scripture; however, he thought it was still useful to study them, because of some of their historical details. Jerome placed these books in a separate
section at the end of his Latin Vulgate translation of the Old Testament, and gave them the name we know them by today, Apocrypha, which means “hidden”.
At the time of the Protestant Reformation in 1517 A.D., Martin Luther did not consider these books as part of Scripture, but like Jerome, thought they were still
useful for study. He followed Jerome's practice of placing these books at the end of the Old Testament under the title “Apocrypha”, thus indicating that
they were not to be considered part of the Holy Scriptures. Most Protestant Bibles today do not contain these books.
The Apocryphal books remained grouped in the back of the Old Testament - with the Divinely inspired Scriptures, but not a part of them - until 1546. At that time, at the Council of Trent, the Roman Catholic Church
officially declared these books to be also inspired by God. They were declared to be deutorocanonical, or a secondary canon.
(The Roman Catholic Church had previously accepted the Apocryphal books at earlier councils at Rome in 382 A.D., Hippo in 393 A.D., Carthage in 397 A.D., and Florence in 1442 A.D.. However, these were local, not universal Church councils.)
These books have been included in the Catholic versions of the Bible ever since, once again scattered among the Old Testament. (Douay-Rheims, Confraternity, Knox, Revised Standard, and Revised New Jerusalem are among these Roman Catholic versions.)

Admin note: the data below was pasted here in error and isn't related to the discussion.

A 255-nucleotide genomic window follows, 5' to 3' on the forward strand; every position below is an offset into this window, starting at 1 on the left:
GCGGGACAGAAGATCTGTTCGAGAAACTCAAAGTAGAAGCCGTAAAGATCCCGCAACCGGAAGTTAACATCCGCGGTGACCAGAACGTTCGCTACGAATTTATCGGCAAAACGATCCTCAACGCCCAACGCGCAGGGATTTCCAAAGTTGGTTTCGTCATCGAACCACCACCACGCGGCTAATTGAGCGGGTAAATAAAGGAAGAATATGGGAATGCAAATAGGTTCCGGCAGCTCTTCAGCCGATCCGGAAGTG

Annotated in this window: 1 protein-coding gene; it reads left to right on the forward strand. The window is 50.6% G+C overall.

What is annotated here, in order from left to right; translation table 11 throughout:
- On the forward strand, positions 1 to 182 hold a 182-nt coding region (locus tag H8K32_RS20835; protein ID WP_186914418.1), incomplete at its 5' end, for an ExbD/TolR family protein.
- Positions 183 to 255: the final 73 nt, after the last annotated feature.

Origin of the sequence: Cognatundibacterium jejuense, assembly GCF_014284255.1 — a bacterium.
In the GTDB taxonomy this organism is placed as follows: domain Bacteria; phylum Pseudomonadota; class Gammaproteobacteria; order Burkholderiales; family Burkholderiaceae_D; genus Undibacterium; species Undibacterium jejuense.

The reason for them to be included in the Roman Catholic Bible is pretty clear. Some of these books contain passages that support certain distinctively Roman Catholic doctrines, such as purgatory, praying for the dead, and the treasury of merit,
things that the Roman Catholic church continues to
endorse, even though they contradict the clear teachings of Scripture.
One such doctrine is that of offering prayers for the souls of the dead. (2 Maccabees 12:41-45)
The Bible teaches that only through Jesus Christ as our Lord and Savior can our souls be saved: no amount of prayers from another
can save us after we have died; we have to call upon the Lord for ourselves, BEFORE we die!
"Neither is there salvation in any other: for there is none other name
under heaven given among men, whereby we must be saved." (Acts 4:12)
"That if thou shalt confess with thy mouth the Lord Jesus,
and shalt believe in thine heart that God hath raised him
from the dead, thou shalt be saved." (Romans 10:9)